Since the Fruchterman-Reingold method tends to locate correlated OTUs close to each other, visual identification of bacterial clubs, i.e., clusters of co-occurring bacterial taxa, is often obvious in many networks. For example, a visual inspection of Figure 2 suggests many distinguishable clubs, characterized by a set of closely located nodes connected predominantly by thick green edges.

It is important not to rely solely on visual aids to identify bacterial clubs. Using Markov clustering, we were able to confirm that the visually observed clusters in the diagram can indeed be automatically identified. Our experiments show that the Markov method does a reasonable job of clustering bacterial co-occurrence networks and finding agreement with the more qualitative network diagram approach. This is shown in the heat map (Figure 3) and in the marked network graph (Figure 2). Note that the scheme for coloring nodes in the network shown in Figure 1 is different from that used in Figure 2. In Figure 2, membership in a bacterial club is denoted by node color. Furthermore, we note that the results in Figure 2 contain the clubs that were visually identified in Figure 1, but the node color is used to represent differential expression between active smokers and never smokers. The five most abundant bacterial taxa in the five largest clubs, which resulted from the Markov clustering of the network shown in Figure 2, are listed in the form of a table in Figure 4.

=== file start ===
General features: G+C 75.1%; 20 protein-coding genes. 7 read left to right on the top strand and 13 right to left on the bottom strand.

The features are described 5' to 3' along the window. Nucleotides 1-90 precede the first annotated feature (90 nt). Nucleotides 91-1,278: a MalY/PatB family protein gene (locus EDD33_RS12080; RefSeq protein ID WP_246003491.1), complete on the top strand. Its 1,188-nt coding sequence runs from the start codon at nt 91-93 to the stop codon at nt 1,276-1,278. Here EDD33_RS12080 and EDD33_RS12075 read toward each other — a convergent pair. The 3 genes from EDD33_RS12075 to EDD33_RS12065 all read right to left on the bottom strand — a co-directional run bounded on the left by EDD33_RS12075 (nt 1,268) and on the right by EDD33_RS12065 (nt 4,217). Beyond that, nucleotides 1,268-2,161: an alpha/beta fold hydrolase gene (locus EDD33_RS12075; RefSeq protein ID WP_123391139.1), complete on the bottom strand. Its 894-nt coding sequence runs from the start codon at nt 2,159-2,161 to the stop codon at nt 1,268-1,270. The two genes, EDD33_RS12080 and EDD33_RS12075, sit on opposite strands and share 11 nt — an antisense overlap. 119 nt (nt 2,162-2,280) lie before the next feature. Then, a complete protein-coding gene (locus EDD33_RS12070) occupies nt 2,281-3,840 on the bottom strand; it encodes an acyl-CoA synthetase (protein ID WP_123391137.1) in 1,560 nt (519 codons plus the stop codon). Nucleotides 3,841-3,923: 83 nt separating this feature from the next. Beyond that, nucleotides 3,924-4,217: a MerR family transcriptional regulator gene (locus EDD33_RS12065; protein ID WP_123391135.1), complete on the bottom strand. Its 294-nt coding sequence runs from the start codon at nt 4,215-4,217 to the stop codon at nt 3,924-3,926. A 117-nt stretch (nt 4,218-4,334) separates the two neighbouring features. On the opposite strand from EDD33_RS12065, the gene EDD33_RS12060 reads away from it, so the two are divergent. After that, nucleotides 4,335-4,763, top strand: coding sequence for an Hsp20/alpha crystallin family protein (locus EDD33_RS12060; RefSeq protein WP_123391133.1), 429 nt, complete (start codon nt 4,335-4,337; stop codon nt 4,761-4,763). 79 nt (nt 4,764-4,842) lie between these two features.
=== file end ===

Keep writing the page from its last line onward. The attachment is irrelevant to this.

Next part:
Figure 3

Heat map showing "clubs" generated for the data set from Figures 1 and 2. OTU labels are color-coded to match the color scheme for Figure 2.

Figure 4

The five most abundant OTU members in five of the clubs (colored red, blue, sea green, gray, and gold in Figure 2) with measures of (mean±SD) inter- and intra-correlations between clubs using only significant correlations. Names of bacterial taxa are abbreviated for convenience. Two (marked) pairs of rival clubs found (by our algorithm) in the network from Figure 2.

The Markov clustering method [22] also computes "attractor" nodes. They are marked with a star in Figure 2. These "club leader" nodes are not easily inferred visually, and are one of the advantages of using the Markov clustering algorithm for unsupervised discovery of clubs.

Rival bacterial clubs

Rival bacterial clubs were initially observed by visual inspection. For example, the club with gold nodes (toward the upper left) in Figure 2 has many red edges emanating from it.

The two-phase algorithm described in the Methods section for computing rival bacterial clubs was employed on all our bacterial co-occurrence networks. As stated above, the results computed by this method agree with what was identified by visual inspection. In Figure 2, the clubs colored green and gold form "rival clubs". This pair of rival clubs is marked in Figure 5. For example, the average correlation value between members of the red club is 0.38 ± 0.16. The average correlation value between members of the gold club is 0.39 ± 0.21. The average correlation value between members of the green club and the gold club is −0.1 ± 0.05. A second rivalry is also shown to exist between the red and blue clubs.
Figure 5

Two (marked) pairs of rival clubs found (by our algorithm) in the network from Figure 2.